In theory, the concept of the app is a great one – it provides women, queer people, and people belonging to oppressed castes the tea-stall, cigarette-shop type of public spaces for conversation that are available to upper-caste cis het men. The relative anonymity acts like a safe cover, and the app affords a certain autonomy and agency to marginalised people to regulate the kind of conversation that goes on in rooms moderated by them.
But what has been amazing to witness is how quickly young women in particular, took to the ideas of Why Loiter? and pushed them even further, creating new movements to expand women’s rights to the public, including the right to be out late at night, to stretch the curfew at women’s hostels, to demand extended access to women’s toilets, to public transport etc.
The plot of the movie narrates the tale of the love that grows between two people who are struggling to survive in a world of rootlessness and are continuing to make a cosy home for themselves. The love between Madhu, who works as a food delivery boy, and Puti, who survives by singing at traffic signals, blossoms while they cross paths everyday at the traffic signal and the look that they exchange appears to us as if each of them is trying to find a home in the other.
The film has all the makings and trimmings of a commercial thriller – a dynamic story, song and dance, an action-packed climax – and at the same time, it is a cinephile’s film.
Expanding contexts give the word ‘movement’ different meanings and value. Physical, conceptual, technological, relationship, emotional, mental, power, knowledge, ability, access, may be amongst the contexts immediately identified.
The space where we get an education and form our ideas about the world, and especially about people who are not like us (read: minorities) holds importance, especially for me as a queer Bahujan person.
Watch Queer, a hard-hitting spoken word poem by Anahita Sarabhai, co-founder of QueerAbad.
Which Came First is a film about identity, desires, queerness–it captures the essence of self-discovery.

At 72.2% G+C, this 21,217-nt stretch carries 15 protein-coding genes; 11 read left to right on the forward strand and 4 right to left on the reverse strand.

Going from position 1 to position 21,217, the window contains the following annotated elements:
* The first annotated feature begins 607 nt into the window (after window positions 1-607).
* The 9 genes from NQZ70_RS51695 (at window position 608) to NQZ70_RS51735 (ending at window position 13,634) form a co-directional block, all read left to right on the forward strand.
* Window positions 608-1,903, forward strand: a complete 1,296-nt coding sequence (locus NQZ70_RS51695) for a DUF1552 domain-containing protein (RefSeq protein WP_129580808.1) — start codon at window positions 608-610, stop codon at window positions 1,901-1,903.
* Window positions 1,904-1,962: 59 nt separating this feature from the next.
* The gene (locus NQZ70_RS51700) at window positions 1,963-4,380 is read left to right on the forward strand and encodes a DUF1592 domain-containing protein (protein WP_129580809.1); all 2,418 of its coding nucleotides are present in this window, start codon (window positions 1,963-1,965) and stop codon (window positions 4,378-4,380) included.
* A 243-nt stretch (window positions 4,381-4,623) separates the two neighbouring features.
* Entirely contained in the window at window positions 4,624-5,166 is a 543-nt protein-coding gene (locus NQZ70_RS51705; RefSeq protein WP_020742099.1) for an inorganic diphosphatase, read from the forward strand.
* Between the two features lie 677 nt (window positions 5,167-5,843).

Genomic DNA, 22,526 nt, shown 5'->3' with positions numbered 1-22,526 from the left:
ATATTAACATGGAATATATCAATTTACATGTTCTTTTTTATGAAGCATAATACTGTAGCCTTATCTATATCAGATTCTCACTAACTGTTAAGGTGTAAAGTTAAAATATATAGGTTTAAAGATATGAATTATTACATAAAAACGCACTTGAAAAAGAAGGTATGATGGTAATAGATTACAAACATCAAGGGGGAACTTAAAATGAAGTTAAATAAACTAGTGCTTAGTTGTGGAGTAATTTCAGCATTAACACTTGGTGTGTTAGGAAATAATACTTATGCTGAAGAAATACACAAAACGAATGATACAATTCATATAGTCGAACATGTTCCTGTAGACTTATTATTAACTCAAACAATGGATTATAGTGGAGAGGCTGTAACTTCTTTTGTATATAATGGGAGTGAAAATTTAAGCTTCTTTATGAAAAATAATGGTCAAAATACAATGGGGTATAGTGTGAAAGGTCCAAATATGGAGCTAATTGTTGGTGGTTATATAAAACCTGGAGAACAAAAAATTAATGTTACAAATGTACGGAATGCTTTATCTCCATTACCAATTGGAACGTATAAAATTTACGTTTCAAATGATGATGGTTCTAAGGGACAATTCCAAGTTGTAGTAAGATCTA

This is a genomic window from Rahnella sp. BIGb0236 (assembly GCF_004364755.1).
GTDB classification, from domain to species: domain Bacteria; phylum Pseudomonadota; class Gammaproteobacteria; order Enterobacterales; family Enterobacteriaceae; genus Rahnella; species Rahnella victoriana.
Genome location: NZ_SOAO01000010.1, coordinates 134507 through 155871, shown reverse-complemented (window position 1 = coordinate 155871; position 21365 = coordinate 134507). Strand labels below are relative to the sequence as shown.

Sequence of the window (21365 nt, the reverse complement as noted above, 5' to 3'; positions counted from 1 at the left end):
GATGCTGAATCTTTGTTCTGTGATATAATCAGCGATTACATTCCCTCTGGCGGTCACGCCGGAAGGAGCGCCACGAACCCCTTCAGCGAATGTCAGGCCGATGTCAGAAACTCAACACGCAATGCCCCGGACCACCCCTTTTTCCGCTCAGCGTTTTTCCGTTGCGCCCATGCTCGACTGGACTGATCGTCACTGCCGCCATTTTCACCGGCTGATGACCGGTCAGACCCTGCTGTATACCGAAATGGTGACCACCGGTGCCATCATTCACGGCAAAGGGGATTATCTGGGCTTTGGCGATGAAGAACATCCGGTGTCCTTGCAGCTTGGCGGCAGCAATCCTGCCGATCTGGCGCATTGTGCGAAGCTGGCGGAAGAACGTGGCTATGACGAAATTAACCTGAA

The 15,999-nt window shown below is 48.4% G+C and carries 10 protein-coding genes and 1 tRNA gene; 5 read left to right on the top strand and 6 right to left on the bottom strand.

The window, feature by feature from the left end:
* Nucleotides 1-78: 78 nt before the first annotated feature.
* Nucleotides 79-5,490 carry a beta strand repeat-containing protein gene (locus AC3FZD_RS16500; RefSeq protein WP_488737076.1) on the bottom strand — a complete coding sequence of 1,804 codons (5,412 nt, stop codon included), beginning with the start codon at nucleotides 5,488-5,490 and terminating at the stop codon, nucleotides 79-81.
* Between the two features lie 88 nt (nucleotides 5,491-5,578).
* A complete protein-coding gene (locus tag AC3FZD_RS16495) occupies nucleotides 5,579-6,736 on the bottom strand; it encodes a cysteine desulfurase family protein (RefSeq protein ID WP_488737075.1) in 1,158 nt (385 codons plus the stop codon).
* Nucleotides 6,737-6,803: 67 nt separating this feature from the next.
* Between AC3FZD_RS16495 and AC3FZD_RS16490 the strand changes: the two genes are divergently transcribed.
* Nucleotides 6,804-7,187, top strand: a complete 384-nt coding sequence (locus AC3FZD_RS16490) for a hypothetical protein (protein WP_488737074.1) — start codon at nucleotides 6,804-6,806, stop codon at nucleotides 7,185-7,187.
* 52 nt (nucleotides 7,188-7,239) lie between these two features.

In a world where queerness is looked at as failure, The Queer Art of Failure allows for many possibilities to make sense of these failures.
“Questions of difference should not be a cause for despair. There are examples from history and our own lives that show how we can connect across difference and stand in solidarity with one another…”
Queering transcends the confines of symmetry and is a way of looking, of breaking established meaning, of making new meaning, and of being and becoming that offers us the promise of fluidity, flux and freedom.
She turns towards me when I speak, and I can feel her eyes thinking over my words, sensitive to any hint of criticism. Her thighs slide against mine, and for a moment we are both distracted by the naked coolness of our bodies. For a moment, we look at each other.
Self-care is influenced by the environment we inhabit, the way we relate to others, the way we negotiate with other living beings or structures. Self-care is also interlinked with other types of care – whether that is in community resources, psychosocial support, engagement with medical and health care institutions, and of course in collective agency and solidarity.
To chase down our own vulnerabilities around sexuality is a short run around the corner, five minutes ago, last night sleeping alone, with a lover, a partner who lost interest, the Insta post that leaves you feeling you’re not good enough for the hug, the kiss, the cuddle and are you perhaps the A of LGBTQIA+?
The spotlight that the world’s biggest sporting event (arguably) has along with the inherent gender and sexuality bias in sport come together in how sportspersons and athletes are both perceived and perceive themselves in mainstream and social media.